- Naira to Weaken Further as Dollar Demand Increases
The naira is seen weakening against the United States dollar on the black market in the coming days as demand for the dollar increases.
Stakeholders and industry analysts, however, said the local unit was expected to trade within a range on the investor and exporters forex window and official interbank market.
The local currency weakened to 370 against the dollar on the black market on Thursday, compared with 364/dollar last Thursday, Reuters reported.
This came on the back of surging demand for the dollar by summer holidaymakers and parents paying school fees for their children abroad, forex traders said.
The naira was quoted at 362.39 to a dollar on the investor and exporters forex window on Thursday against 367.49 per dollar last week.
On the official interbank window, the local currency traded around 305.65 to a dollar.
The gain on the investor window was fuelled by increased dollar inflows from offshore fund managers investing in the domestic equity market, traders said.
Meanwhile, Kenya’s shilling is expected to strengthen with commercial banks selling off the greenback, and the Zambian kwacha is set to firm as companies convert forex ahead of month-end salary payments.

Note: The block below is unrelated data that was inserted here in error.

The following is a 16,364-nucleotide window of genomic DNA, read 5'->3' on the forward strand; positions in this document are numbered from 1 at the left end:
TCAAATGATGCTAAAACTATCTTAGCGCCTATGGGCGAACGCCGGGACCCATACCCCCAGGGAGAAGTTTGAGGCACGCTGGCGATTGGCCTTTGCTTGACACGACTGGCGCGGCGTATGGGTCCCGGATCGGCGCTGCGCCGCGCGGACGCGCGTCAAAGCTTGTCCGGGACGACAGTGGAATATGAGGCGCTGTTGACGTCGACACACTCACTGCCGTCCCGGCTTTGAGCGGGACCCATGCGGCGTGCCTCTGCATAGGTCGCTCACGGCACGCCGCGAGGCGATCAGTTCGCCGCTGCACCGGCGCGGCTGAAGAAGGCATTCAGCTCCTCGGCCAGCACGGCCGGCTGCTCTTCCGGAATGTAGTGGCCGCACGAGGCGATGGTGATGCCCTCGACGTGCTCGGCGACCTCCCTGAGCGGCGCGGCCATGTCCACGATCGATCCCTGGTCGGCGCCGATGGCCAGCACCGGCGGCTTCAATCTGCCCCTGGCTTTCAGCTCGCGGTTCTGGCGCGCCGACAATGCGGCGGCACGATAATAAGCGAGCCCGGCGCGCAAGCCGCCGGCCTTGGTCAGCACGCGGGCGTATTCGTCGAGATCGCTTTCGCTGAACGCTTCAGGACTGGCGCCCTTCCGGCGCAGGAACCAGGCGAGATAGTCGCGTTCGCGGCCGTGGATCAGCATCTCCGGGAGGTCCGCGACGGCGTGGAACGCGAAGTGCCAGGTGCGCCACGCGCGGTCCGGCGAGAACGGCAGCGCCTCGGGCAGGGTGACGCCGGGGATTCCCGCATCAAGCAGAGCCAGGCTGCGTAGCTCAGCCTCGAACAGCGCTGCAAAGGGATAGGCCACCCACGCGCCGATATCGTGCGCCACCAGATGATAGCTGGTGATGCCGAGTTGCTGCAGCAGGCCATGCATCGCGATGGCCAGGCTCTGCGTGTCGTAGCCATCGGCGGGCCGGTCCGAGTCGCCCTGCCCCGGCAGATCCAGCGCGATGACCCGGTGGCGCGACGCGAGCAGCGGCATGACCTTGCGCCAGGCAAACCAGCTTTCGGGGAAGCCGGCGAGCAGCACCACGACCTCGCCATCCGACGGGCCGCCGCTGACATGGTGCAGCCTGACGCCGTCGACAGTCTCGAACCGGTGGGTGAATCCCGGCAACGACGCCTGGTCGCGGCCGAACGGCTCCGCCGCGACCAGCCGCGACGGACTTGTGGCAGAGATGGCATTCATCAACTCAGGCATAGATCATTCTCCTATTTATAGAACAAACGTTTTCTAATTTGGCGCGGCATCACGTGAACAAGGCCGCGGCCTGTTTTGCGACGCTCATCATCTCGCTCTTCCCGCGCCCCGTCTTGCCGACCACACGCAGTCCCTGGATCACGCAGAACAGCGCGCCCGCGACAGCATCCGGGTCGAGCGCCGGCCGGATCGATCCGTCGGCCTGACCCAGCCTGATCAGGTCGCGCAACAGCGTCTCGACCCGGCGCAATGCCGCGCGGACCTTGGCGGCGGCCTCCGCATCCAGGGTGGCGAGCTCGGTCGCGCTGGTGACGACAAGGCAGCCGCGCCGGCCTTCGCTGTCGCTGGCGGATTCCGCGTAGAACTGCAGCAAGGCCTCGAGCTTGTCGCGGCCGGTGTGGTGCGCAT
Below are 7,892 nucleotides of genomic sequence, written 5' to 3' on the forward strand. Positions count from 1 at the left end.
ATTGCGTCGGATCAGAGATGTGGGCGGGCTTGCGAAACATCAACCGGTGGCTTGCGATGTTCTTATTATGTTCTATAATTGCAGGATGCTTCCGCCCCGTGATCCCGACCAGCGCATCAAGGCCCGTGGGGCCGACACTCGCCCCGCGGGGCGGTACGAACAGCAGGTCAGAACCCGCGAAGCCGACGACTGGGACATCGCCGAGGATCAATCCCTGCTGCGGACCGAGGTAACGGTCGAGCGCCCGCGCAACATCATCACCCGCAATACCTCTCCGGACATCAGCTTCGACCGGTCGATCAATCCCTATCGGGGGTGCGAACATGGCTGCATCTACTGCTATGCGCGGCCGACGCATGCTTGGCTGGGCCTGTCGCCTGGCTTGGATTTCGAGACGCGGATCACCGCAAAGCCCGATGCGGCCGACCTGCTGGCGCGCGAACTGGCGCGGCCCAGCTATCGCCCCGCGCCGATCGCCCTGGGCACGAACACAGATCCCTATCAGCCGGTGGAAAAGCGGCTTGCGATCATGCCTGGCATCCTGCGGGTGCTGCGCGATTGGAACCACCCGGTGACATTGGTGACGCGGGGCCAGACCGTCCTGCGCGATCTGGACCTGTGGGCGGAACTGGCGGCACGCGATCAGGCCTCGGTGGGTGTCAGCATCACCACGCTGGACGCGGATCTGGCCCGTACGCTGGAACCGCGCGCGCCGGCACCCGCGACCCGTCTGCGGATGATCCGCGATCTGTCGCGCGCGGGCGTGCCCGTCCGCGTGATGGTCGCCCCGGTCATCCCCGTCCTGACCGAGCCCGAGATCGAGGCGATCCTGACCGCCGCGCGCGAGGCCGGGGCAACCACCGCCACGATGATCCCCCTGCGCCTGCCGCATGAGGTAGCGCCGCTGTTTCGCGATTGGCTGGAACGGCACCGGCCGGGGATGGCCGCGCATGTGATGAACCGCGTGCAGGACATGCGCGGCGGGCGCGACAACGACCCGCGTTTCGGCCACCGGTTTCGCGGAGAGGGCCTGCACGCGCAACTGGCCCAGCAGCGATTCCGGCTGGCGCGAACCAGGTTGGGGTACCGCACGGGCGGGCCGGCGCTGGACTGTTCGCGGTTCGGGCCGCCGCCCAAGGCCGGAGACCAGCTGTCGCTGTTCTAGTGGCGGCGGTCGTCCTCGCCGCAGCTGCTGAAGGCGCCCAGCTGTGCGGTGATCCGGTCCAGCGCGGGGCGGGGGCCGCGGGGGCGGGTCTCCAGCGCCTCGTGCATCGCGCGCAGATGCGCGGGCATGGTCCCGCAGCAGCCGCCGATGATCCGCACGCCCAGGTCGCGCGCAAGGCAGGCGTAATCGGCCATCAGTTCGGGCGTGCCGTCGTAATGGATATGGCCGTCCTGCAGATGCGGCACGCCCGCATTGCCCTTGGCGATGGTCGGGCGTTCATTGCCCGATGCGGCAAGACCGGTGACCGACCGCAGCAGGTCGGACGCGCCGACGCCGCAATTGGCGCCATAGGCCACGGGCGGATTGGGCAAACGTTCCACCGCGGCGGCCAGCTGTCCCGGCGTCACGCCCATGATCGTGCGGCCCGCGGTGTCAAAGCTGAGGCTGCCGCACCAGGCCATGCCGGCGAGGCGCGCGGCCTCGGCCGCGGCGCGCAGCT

Kenya’s shilling will firm, helped by commercial banks selling off dollars, tight liquidity in money markets and political tensions easing after the opposition said it would challenge the August 8 presidential election results in court.
“I still think that it may firm. People are unwinding their long positions pre-elections and also due to money market liquidity,” a senior trader at one commercial bank told Reuters.
The shilling will also get a lift after opposition leader Raila Odinga said he would contest the election outcome in court, calming concerns that further street protests might bring widespread violence.
“That has eased tension. Players were a bit concerned about street protests, and now that is probably behind us,” the senior trader said.
The Zambian kwacha is likely to strengthen in the coming week, buoyed by hard currency conversions by companies preparing to pay salaries and other month-end dues.
Ghana’s cedi is seen firm next week on offshore portfolio inflows for the settlement of a five-year debt to be issued on Friday, according to an analyst.
“Investor confidence in the Ghanaian economy continues – we expect to see high offshore participation in this week’s bond sale and this will support the cedi,” analyst Joseph Amponsah of the Accra-based Dortis Research said.